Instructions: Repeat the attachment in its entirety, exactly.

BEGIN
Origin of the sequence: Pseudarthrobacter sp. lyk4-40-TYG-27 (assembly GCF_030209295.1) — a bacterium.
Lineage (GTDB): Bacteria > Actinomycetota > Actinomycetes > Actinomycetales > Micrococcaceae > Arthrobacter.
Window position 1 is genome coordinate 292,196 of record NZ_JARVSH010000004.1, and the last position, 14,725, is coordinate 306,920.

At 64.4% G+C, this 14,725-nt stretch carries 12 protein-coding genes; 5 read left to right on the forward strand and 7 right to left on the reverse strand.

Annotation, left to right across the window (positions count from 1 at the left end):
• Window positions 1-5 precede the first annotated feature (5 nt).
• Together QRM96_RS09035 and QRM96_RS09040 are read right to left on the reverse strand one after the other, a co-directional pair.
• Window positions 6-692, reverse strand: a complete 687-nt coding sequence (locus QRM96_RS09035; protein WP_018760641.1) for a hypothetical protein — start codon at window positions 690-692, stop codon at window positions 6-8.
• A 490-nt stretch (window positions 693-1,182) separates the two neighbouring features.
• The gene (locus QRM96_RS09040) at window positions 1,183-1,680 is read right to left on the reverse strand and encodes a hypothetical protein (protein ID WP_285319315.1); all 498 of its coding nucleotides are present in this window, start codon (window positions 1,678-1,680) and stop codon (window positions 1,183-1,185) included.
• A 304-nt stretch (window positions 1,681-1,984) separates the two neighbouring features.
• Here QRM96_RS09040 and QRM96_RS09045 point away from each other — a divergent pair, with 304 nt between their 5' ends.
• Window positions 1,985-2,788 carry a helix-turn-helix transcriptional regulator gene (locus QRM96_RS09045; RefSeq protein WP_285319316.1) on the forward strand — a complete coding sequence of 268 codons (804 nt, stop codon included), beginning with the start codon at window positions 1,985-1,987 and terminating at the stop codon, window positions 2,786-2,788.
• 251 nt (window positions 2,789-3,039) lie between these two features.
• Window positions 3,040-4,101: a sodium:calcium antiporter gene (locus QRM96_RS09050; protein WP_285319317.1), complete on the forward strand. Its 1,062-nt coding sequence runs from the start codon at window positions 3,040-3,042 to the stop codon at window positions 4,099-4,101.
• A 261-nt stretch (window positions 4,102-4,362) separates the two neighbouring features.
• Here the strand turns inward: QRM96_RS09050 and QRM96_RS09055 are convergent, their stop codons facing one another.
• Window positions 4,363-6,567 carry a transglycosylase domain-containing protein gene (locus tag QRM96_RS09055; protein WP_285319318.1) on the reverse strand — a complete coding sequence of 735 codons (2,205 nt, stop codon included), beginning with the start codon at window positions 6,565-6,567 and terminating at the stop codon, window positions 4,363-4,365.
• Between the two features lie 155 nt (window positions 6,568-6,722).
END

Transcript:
Origin of the sequence: Pseudarthrobacter sp. lyk4-40-TYG-27 (assembly GCF_030209295.1) — a bacterium.
Lineage (GTDB): Bacteria > Actinomycetota > Actinomycetes > Actinomycetales > Micrococcaceae > Arthrobacter.
Window position 1 is genome coordinate 292,196 of record NZ_JARVSH010000004.1, and the last position, 14,725, is coordinate 306,920.

At 64.4% G+C, this 14,725-nt stretch carries 12 protein-coding genes; 5 read left to right on the forward strand and 7 right to left on the reverse strand.

Annotation, left to right across the window (positions count from 1 at the left end):
• Window positions 1-5 precede the first annotated feature (5 nt).
• Together QRM96_RS09035 and QRM96_RS09040 are read right to left on the reverse strand one after the other, a co-directional pair.
• Window positions 6-692, reverse strand: a complete 687-nt coding sequence (locus QRM96_RS09035; protein WP_018760641.1) for a hypothetical protein — start codon at window positions 690-692, stop codon at window positions 6-8.
• A 490-nt stretch (window positions 693-1,182) separates the two neighbouring features.
• The gene (locus QRM96_RS09040) at window positions 1,183-1,680 is read right to left on the reverse strand and encodes a hypothetical protein (protein ID WP_285319315.1); all 498 of its coding nucleotides are present in this window, start codon (window positions 1,678-1,680) and stop codon (window positions 1,183-1,185) included.
• A 304-nt stretch (window positions 1,681-1,984) separates the two neighbouring features.
• Here QRM96_RS09040 and QRM96_RS09045 point away from each other — a divergent pair, with 304 nt between their 5' ends.
• Window positions 1,985-2,788 carry a helix-turn-helix transcriptional regulator gene (locus QRM96_RS09045; RefSeq protein WP_285319316.1) on the forward strand — a complete coding sequence of 268 codons (804 nt, stop codon included), beginning with the start codon at window positions 1,985-1,987 and terminating at the stop codon, window positions 2,786-2,788.
• 251 nt (window positions 2,789-3,039) lie between these two features.
• Window positions 3,040-4,101: a sodium:calcium antiporter gene (locus QRM96_RS09050; protein WP_285319317.1), complete on the forward strand. Its 1,062-nt coding sequence runs from the start codon at window positions 3,040-3,042 to the stop codon at window positions 4,099-4,101.
• A 261-nt stretch (window positions 4,102-4,362) separates the two neighbouring features.
• Here the strand turns inward: QRM96_RS09050 and QRM96_RS09055 are convergent, their stop codons facing one another.
• Window positions 4,363-6,567 carry a transglycosylase domain-containing protein gene (locus tag QRM96_RS09055; protein WP_285319318.1) on the reverse strand — a complete coding sequence of 735 codons (2,205 nt, stop codon included), beginning with the start codon at window positions 6,565-6,567 and terminating at the stop codon, window positions 4,363-4,365.
• Between the two features lie 155 nt (window positions 6,568-6,722).